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Cross-National Comparisons of Social Movement Unionism

Diversities of Labour Movement Revitalization in Japan, Korea and the United States


Edited By Akira Suzuki

For the past two decades efforts to halt the decline in union numbers and revitalize the labour movement have largely resided in social movement unionism (SMU). In the first English-language book to compare SMU in Japan, Korea and the United States, scholars from the three countries examine its emergence as a response to neoliberal globalization. Cross-National Comparisons of Social Movement Unionism moves beyond previous studies of SMU and union revitalization which have focussed on the United States, Canada, the United Kingdom and Australia. The eleven chapters offer empirical and theoretical analyses of the impact of SMU on existing labour movements, and explain the mediating factors that account for the diversity of SMU across national boundaries, arguing that its forms and activities are mediated by different institutional, political and economic contexts.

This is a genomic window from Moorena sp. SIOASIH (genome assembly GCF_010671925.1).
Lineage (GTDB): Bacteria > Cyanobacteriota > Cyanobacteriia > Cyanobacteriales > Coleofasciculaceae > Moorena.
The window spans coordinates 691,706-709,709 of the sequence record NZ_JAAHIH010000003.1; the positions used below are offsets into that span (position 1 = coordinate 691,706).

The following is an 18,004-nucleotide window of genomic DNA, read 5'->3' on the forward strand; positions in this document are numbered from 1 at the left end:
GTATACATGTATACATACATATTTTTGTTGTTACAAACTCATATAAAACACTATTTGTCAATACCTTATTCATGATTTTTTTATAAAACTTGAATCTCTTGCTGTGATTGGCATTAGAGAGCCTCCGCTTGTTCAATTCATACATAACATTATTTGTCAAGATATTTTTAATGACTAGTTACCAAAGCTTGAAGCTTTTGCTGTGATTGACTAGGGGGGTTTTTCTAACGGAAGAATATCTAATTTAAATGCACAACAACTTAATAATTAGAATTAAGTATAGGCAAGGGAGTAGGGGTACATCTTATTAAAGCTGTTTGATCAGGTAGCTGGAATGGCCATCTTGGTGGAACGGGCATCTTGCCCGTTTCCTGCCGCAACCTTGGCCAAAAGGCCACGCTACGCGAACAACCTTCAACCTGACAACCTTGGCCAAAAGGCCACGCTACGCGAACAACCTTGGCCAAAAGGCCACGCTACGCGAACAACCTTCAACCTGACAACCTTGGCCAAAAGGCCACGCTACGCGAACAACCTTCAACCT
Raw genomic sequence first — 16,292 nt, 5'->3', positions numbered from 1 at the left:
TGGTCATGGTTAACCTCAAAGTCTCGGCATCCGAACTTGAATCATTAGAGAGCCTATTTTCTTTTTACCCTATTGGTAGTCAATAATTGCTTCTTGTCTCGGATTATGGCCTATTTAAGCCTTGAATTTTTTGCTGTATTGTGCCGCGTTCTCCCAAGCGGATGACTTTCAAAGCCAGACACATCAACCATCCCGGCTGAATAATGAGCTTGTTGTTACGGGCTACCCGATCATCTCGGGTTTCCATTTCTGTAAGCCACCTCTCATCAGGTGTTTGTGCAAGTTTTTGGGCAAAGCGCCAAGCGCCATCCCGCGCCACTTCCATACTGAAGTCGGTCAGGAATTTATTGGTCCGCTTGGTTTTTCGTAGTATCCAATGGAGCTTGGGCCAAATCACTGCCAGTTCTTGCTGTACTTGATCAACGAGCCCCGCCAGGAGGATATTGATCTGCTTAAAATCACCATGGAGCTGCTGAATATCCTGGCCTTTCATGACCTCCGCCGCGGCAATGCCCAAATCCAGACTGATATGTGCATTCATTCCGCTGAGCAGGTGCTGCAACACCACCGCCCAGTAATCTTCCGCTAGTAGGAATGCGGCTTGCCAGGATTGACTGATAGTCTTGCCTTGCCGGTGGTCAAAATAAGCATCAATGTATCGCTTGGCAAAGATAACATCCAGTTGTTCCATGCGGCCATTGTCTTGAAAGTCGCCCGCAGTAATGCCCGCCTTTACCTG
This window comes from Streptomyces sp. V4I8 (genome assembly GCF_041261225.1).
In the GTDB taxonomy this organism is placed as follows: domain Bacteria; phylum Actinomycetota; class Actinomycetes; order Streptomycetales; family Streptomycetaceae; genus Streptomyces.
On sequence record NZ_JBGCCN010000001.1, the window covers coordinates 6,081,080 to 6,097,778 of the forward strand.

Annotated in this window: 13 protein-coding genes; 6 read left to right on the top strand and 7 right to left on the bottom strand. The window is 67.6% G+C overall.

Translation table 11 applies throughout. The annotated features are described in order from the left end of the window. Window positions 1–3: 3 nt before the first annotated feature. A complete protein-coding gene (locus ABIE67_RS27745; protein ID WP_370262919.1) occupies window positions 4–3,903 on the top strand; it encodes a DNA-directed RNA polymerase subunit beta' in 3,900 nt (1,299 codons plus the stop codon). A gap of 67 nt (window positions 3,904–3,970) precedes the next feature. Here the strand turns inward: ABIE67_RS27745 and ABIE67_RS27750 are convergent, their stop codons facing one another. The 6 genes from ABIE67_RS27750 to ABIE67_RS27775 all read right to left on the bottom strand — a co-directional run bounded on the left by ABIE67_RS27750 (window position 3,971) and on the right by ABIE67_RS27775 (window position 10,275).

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Part One The Impact of Social Movement Unionism


on Existing Labour Movements Jennifer Jihye Chun 2 The Power of the Powerless: New Schemas and Resources for Organizing Workers in Neoliberal Times The struggles of workers located at the margins of the economy and society have thrust the issue of social justice to the forefront of labour movements around the world. In perhaps the most well-known case, janitors, many of whom are immigrants, people of colour and women employed in low-paid, precarious and subcontracted jobs in the United States, have successfully organized under the morally-charged banner, ‘Justice for Janitors’ (not ‘compensation for custodians’ as Rudy Preston (2004) puts it). Socially disadvantaged workers in other low-paid occupations such as homecare aides, hotel cleaners, nursing care workers, security guards and domestic workers have also joined organized labour’s ranks, highlighting the overlap- ping nature of economic struggles with ‘struggles for recognition’ – that is, symbolic-cultural struggles aimed at revaluing the identities and worth of devalued groups in society (Fraser 1995). Across the Pacific, the struggles of workers in the rapidly growing pijonggyujik [non-standard employment] sector, many of whom are women in low-paid work, have made the poor, the excluded and the marginalized increasingly central to the aims and concerns of the Korean labour movement. No longer willing to accept the stigma and chronic poverty associated with work on the ‘lowest rungs of the social hierarchy’, some of the most invisible and unexpected groups of workers have joined unions and engaged in workplace strikes and street protests. This includes golf caddies, home study tutors...

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